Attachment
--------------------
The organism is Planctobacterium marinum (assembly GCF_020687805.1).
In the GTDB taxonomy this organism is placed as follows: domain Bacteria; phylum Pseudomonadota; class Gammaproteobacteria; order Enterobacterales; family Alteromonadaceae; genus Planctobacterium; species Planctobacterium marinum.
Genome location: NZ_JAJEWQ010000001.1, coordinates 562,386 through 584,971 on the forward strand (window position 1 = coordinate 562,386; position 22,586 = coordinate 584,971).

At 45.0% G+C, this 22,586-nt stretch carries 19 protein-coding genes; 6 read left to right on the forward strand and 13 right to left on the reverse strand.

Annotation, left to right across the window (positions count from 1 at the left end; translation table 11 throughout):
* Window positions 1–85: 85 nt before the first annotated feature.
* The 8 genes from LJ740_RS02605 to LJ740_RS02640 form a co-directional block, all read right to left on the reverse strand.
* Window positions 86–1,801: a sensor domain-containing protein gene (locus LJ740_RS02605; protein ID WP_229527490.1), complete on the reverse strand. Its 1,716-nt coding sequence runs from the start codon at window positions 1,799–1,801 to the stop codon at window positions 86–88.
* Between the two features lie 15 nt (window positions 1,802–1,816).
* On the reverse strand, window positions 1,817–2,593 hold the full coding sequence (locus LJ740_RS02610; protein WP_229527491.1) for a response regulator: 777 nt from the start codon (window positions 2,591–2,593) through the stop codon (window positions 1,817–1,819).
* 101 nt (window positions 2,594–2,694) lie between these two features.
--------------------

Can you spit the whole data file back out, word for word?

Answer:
The organism is Planctobacterium marinum (assembly GCF_020687805.1).
In the GTDB taxonomy this organism is placed as follows: domain Bacteria; phylum Pseudomonadota; class Gammaproteobacteria; order Enterobacterales; family Alteromonadaceae; genus Planctobacterium; species Planctobacterium marinum.
Genome location: NZ_JAJEWQ010000001.1, coordinates 562,386 through 584,971 on the forward strand (window position 1 = coordinate 562,386; position 22,586 = coordinate 584,971).

At 45.0% G+C, this 22,586-nt stretch carries 19 protein-coding genes; 6 read left to right on the forward strand and 13 right to left on the reverse strand.

Annotation, left to right across the window (positions count from 1 at the left end; translation table 11 throughout):
* Window positions 1–85: 85 nt before the first annotated feature.
* The 8 genes from LJ740_RS02605 to LJ740_RS02640 form a co-directional block, all read right to left on the reverse strand.
* Window positions 86–1,801: a sensor domain-containing protein gene (locus LJ740_RS02605; protein ID WP_229527490.1), complete on the reverse strand. Its 1,716-nt coding sequence runs from the start codon at window positions 1,799–1,801 to the stop codon at window positions 86–88.
* Between the two features lie 15 nt (window positions 1,802–1,816).
* On the reverse strand, window positions 1,817–2,593 hold the full coding sequence (locus LJ740_RS02610; protein WP_229527491.1) for a response regulator: 777 nt from the start codon (window positions 2,591–2,593) through the stop codon (window positions 1,817–1,819).
* 101 nt (window positions 2,594–2,694) lie between these two features.